More Time will be on vacation for a short time.  
When I’ve cooked a bunch more, I’ll be back! 
In the meantime, make my Sparkly cookies.   Make merry, friends!

Sparkly, Very Sparkly Stars

This not-too-sweet, pie crust-like, melt in your mouth gem is actually a tiny, fluted piece of shortbread showered in white sanding sugar.  Regular old white sugar will work just as well, as would bright red cookie sugar from the grocery store.  The white sanding sugar, however, gives the cookies a sheen and a sophisticated sparkle unlike any other.  It yells, “I‘m special.”

While other cookies try and steal the show with great globs of frosting or hunks of high-quality chocolate, this cookie (tiny, but mighty) shows strength and endurance because after you put out a big bowl of them, folks will just keep nipping in until they’re gone.  One isn’t enough.  Especially with hot tea… or a little snifter of brandy. Try this:
  

 Sparkly, Very Sparkly Stars

3/4# soft unsalted butter
1 c white sugar
1 t vanilla extract
3 1/2 c unbleached flour
1/4 t salt (no salt if you used salted butter)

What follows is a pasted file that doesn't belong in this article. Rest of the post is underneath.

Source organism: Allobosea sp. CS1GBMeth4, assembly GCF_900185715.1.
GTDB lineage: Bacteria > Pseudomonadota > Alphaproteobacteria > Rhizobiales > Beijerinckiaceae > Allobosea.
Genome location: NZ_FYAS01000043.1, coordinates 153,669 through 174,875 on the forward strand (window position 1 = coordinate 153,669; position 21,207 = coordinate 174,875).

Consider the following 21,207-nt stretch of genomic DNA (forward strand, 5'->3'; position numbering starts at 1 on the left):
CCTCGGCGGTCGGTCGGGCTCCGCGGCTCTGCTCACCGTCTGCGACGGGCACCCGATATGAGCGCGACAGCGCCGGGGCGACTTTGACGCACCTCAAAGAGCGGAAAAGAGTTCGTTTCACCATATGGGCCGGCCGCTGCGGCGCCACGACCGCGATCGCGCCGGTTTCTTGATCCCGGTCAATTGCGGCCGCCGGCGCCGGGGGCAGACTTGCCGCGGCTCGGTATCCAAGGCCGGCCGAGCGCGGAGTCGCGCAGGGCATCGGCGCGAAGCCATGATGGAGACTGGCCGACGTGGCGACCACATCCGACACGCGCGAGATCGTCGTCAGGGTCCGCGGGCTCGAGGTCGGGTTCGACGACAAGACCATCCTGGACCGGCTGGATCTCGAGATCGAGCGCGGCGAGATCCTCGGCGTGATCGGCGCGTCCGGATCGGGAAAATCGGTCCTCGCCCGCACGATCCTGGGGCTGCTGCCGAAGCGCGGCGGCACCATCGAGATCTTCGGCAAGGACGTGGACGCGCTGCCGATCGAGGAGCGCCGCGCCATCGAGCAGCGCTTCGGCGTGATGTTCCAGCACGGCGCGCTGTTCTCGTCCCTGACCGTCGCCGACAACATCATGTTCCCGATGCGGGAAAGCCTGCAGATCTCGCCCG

Mix together together the butter and the sugar in the bowl of an electric mixer until just combined.  Add vanilla.  Sift the flour and salt and add it to the butter an d sugar.  Mix until the dough starts to come together.  Dump on a floured board and shape into a flat disc. Refrigerate, tightly wrapped, for 30 minutes. Preheat oven to 350 F. 

Roll dough out 1/4″   thick on a floured surface and cut with 1 – 1.5″   fluted cookie/biscuit cutter.   Sprinkle each cookie with a little white sanding sugar and, using one finger, press sugar very lightly into each cookie.  Bake on an ungreased sheet for about 10 minutes–until edges show the faintest signs of gold.  Let cool to room temperature.

The original recipe for this shortbread is from Ina Garten and she got it from Eli Zabar.  I make a couple of other cookies out of this same dough–actually I make hundreds of other cookies out of it!
While the dough operates similarly to sugar cookies, it only has to chill 30 minutes and the taste and texture are intensely better…unless, of course, you make your grandma’s sugar cookies–in which case, I know they’re much better.  Really.

Recipes here for the cookies below:

Valhrona-Sea Salt Shortbreads
Raspberry Shortbread Sandwich Cookies

  

Sing a new song, 
Alyce

Are you done baking yet, Mom?